On Friday, Turkish President Recep Tayyip Erdogan ended months of diplomatic delays and asked parliament to support Finland’s bid to join NATO quickly.
Opponents in Hungary meanwhile decided to schedule a ratification vote in Finland on March 27, meaning the US-led defence alliance could grow to 31 countries within months.
NATO’s expansion into a country with a 1,340-kilometer (830-mile) border with Russia would double the length of the bloc’s current border with its Cold War-era foe.
But it also dashed the short-term hopes of fellow NATO country Sweden, a Nordic power whose string of disputes with Turkey culminated in its bid to join the bloc ahead of the alliance’s summit in July.
Helsinki and Stockholm have ended decades of military non-alignment and decided to join the world’s strongest defence alliance following Russia’s invasion of Ukraine.
Their application was accepted at a NATO summit in June, a sign of the Western world’s desire to stand up to Russia in the worst conflict in Europe since World War II.
But bids still needed to be approved by the parliaments of all 30 alliance members, a process that was hung up when it was Turkey and Hungary’s turn.
Friday’s breakthrough came after several threats of a breakdown in months of tense talks between Ankara and its Nordic neighbours.
Erdogan told Finnish President Sauli Niinisto that Helsinki is firmly committed to resolving security concerns in Ankara.
“We have decided in our parliament to activate the protocol for Finland’s accession to NATO,” Erdogan told reporters after the talks.
Erdogan added that he “hoped” that parliament would approve the application before Turkey’s crucial general election in May. Turkey’s parliament is expected to end its session in mid-April.
NATO Secretary-General Jens Stoltenberg welcomed Turkey’s decision while stressing the importance of Sweden joining “as soon as possible”.
“The most important thing is that Finland and Sweden quickly become full members of NATO, not whether they join simultaneously,” Stoltenberg said.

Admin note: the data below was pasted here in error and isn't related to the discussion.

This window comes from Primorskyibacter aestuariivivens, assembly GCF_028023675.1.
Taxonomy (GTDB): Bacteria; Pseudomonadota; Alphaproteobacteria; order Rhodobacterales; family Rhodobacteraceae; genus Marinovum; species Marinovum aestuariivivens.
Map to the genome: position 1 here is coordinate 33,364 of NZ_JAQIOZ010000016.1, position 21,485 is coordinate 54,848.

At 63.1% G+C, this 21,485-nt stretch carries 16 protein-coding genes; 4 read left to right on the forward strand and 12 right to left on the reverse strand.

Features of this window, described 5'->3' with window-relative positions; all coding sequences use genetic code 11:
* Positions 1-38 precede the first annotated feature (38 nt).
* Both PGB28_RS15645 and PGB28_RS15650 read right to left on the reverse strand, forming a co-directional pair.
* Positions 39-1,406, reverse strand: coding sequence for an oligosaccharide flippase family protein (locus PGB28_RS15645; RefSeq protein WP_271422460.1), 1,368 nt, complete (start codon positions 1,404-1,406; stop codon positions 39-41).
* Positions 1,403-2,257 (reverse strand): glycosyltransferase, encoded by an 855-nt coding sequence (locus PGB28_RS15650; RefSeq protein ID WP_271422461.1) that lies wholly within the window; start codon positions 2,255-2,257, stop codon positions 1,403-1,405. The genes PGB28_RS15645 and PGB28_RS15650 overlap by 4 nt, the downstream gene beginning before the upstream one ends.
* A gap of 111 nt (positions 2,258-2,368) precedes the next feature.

The White House echoed the NATO chief’s position. US National Security Adviser Jack Sullivan said the US urged Hungary to complete the ratification process with Sweden and Finland “without delay”.
Erdogan accused the Nordic neighbours of violating the terms of another deal they struck in June 2022, under which Turkey agreed to approve the bid.
Turkey has sought the extradition of dozens of Kurds and suspects it accuses of links to illegal militants and an attempted coup attempt in 2016.
Erdogan’s demands have gained urgency as he approaches elections in May, where he needs a decisive vote from nationalist supporters to extend his two-decade-long rule.
The Turkish leader expressed displeasure with Sweden, a country with a large Kurdish diaspora and a long-running dispute with Ankara. Finland and Sweden initially opposed the idea of breaking up.
But Swedish Prime Minister Ulf Christensen, who has made joining NATO a priority after taking office in October, acknowledged on Tuesday that Finland’s chances of independently joining the bloc had “increased”.
Finland’s president on Friday called Erdogan’s decision “very important for the whole of Finland”. But he added: “Without Sweden, Finland’s application would not be complete.”
Sweden expressed disappointment at being excluded from the current round of NATO expansion.
“It’s a development we don’t want, but we are prepared for it,” Foreign Minister Tobias Bielstrom told reporters in Stockholm. The Ankara talks put more pressure on the Hungarian parliament to end its approval delay.
Hungarian Prime Minister Viktor Orban is close to Russian President Vladimir Putin and has had numerous disputes with NATO and the European Union. Earlier this month, Hungary’s parliament began debating two NATO bids.
But the timing of the vote was complicated by another dispute between Budapest and Brussels over blocked EU funding and Hungary’s commitment to the rule of law and fighting corruption.
Hungarian government spokesman Zoltan Kovacs said Orban’s ruling Fidesz party “supports Finland’s entry into NATO”.
“Parliamentary vote will be held on March 27,” Kovacs said in a Twitter message. Matt Kossis, head of the parliamentary group in Auburn, said Fidesz “will decide on the situation in Sweden later”.